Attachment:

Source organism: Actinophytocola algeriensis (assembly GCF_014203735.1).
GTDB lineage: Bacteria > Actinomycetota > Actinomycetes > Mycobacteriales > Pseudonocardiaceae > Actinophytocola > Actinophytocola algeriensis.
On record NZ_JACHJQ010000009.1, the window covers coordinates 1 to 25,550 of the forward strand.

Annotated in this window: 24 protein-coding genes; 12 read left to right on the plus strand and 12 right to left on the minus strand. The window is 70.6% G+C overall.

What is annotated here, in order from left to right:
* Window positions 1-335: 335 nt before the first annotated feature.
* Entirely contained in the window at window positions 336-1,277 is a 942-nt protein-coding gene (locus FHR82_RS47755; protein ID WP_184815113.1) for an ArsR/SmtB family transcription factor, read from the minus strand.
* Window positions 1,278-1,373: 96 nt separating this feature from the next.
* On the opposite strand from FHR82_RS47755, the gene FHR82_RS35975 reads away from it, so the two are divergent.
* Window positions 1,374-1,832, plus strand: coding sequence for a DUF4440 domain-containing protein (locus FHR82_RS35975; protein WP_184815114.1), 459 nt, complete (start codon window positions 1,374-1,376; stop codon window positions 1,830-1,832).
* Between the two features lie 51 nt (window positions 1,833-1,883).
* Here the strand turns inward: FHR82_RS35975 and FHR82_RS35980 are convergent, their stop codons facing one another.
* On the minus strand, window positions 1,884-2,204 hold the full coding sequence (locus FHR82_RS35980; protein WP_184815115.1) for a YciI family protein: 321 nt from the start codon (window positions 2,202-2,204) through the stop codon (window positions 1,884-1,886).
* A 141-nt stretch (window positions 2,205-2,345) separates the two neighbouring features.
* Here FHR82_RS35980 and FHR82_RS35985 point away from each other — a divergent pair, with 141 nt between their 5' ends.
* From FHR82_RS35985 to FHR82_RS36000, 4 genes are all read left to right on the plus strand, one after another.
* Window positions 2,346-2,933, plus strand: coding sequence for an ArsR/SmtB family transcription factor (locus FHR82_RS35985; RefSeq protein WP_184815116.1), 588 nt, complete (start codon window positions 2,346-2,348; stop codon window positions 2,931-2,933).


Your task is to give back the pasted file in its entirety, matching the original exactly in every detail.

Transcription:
Source organism: Actinophytocola algeriensis (assembly GCF_014203735.1).
GTDB lineage: Bacteria > Actinomycetota > Actinomycetes > Mycobacteriales > Pseudonocardiaceae > Actinophytocola > Actinophytocola algeriensis.
On record NZ_JACHJQ010000009.1, the window covers coordinates 1 to 25,550 of the forward strand.

Annotated in this window: 24 protein-coding genes; 12 read left to right on the plus strand and 12 right to left on the minus strand. The window is 70.6% G+C overall.

What is annotated here, in order from left to right:
* Window positions 1-335: 335 nt before the first annotated feature.
* Entirely contained in the window at window positions 336-1,277 is a 942-nt protein-coding gene (locus FHR82_RS47755; protein ID WP_184815113.1) for an ArsR/SmtB family transcription factor, read from the minus strand.
* Window positions 1,278-1,373: 96 nt separating this feature from the next.
* On the opposite strand from FHR82_RS47755, the gene FHR82_RS35975 reads away from it, so the two are divergent.
* Window positions 1,374-1,832, plus strand: coding sequence for a DUF4440 domain-containing protein (locus FHR82_RS35975; protein WP_184815114.1), 459 nt, complete (start codon window positions 1,374-1,376; stop codon window positions 1,830-1,832).
* Between the two features lie 51 nt (window positions 1,833-1,883).
* Here the strand turns inward: FHR82_RS35975 and FHR82_RS35980 are convergent, their stop codons facing one another.
* On the minus strand, window positions 1,884-2,204 hold the full coding sequence (locus FHR82_RS35980; protein WP_184815115.1) for a YciI family protein: 321 nt from the start codon (window positions 2,202-2,204) through the stop codon (window positions 1,884-1,886).
* A 141-nt stretch (window positions 2,205-2,345) separates the two neighbouring features.
* Here FHR82_RS35980 and FHR82_RS35985 point away from each other — a divergent pair, with 141 nt between their 5' ends.
* From FHR82_RS35985 to FHR82_RS36000, 4 genes are all read left to right on the plus strand, one after another.
* Window positions 2,346-2,933, plus strand: coding sequence for an ArsR/SmtB family transcription factor (locus FHR82_RS35985; RefSeq protein WP_184815116.1), 588 nt, complete (start codon window positions 2,346-2,348; stop codon window positions 2,931-2,933).